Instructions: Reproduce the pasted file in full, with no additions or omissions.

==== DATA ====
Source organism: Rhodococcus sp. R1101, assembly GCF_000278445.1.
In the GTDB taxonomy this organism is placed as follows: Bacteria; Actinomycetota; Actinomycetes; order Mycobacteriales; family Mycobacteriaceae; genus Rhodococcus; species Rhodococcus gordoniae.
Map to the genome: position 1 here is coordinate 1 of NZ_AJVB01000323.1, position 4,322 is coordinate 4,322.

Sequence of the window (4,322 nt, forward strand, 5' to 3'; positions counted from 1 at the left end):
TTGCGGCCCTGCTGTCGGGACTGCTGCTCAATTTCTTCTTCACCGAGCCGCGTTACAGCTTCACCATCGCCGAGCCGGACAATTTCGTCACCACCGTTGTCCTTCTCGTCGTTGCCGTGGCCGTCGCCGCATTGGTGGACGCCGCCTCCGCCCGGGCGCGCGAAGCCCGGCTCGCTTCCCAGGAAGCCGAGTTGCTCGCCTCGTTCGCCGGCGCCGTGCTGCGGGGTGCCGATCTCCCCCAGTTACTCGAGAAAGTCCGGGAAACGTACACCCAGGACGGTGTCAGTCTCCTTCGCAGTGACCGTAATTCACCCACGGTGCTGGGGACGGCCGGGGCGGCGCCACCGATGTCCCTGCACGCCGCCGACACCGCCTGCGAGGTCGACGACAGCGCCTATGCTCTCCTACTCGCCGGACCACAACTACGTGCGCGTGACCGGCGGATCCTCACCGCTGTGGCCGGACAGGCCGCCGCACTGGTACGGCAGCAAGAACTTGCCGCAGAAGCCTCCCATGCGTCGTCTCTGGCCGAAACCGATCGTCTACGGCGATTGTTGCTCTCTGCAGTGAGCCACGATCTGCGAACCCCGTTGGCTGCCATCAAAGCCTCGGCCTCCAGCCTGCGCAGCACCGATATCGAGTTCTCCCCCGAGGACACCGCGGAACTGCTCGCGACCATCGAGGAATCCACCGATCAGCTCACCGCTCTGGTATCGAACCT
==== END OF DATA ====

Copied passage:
Source organism: Rhodococcus sp. R1101, assembly GCF_000278445.1.
In the GTDB taxonomy this organism is placed as follows: Bacteria; Actinomycetota; Actinomycetes; order Mycobacteriales; family Mycobacteriaceae; genus Rhodococcus; species Rhodococcus gordoniae.
Map to the genome: position 1 here is coordinate 1 of NZ_AJVB01000323.1, position 4,322 is coordinate 4,322.

Sequence of the window (4,322 nt, forward strand, 5' to 3'; positions counted from 1 at the left end):
TTGCGGCCCTGCTGTCGGGACTGCTGCTCAATTTCTTCTTCACCGAGCCGCGTTACAGCTTCACCATCGCCGAGCCGGACAATTTCGTCACCACCGTTGTCCTTCTCGTCGTTGCCGTGGCCGTCGCCGCATTGGTGGACGCCGCCTCCGCCCGGGCGCGCGAAGCCCGGCTCGCTTCCCAGGAAGCCGAGTTGCTCGCCTCGTTCGCCGGCGCCGTGCTGCGGGGTGCCGATCTCCCCCAGTTACTCGAGAAAGTCCGGGAAACGTACACCCAGGACGGTGTCAGTCTCCTTCGCAGTGACCGTAATTCACCCACGGTGCTGGGGACGGCCGGGGCGGCGCCACCGATGTCCCTGCACGCCGCCGACACCGCCTGCGAGGTCGACGACAGCGCCTATGCTCTCCTACTCGCCGGACCACAACTACGTGCGCGTGACCGGCGGATCCTCACCGCTGTGGCCGGACAGGCCGCCGCACTGGTACGGCAGCAAGAACTTGCCGCAGAAGCCTCCCATGCGTCGTCTCTGGCCGAAACCGATCGTCTACGGCGATTGTTGCTCTCTGCAGTGAGCCACGATCTGCGAACCCCGTTGGCTGCCATCAAAGCCTCGGCCTCCAGCCTGCGCAGCACCGATATCGAGTTCTCCCCCGAGGACACCGCGGAACTGCTCGCGACCATCGAGGAATCCACCGATCAGCTCACCGCTCTGGTATCGAACCT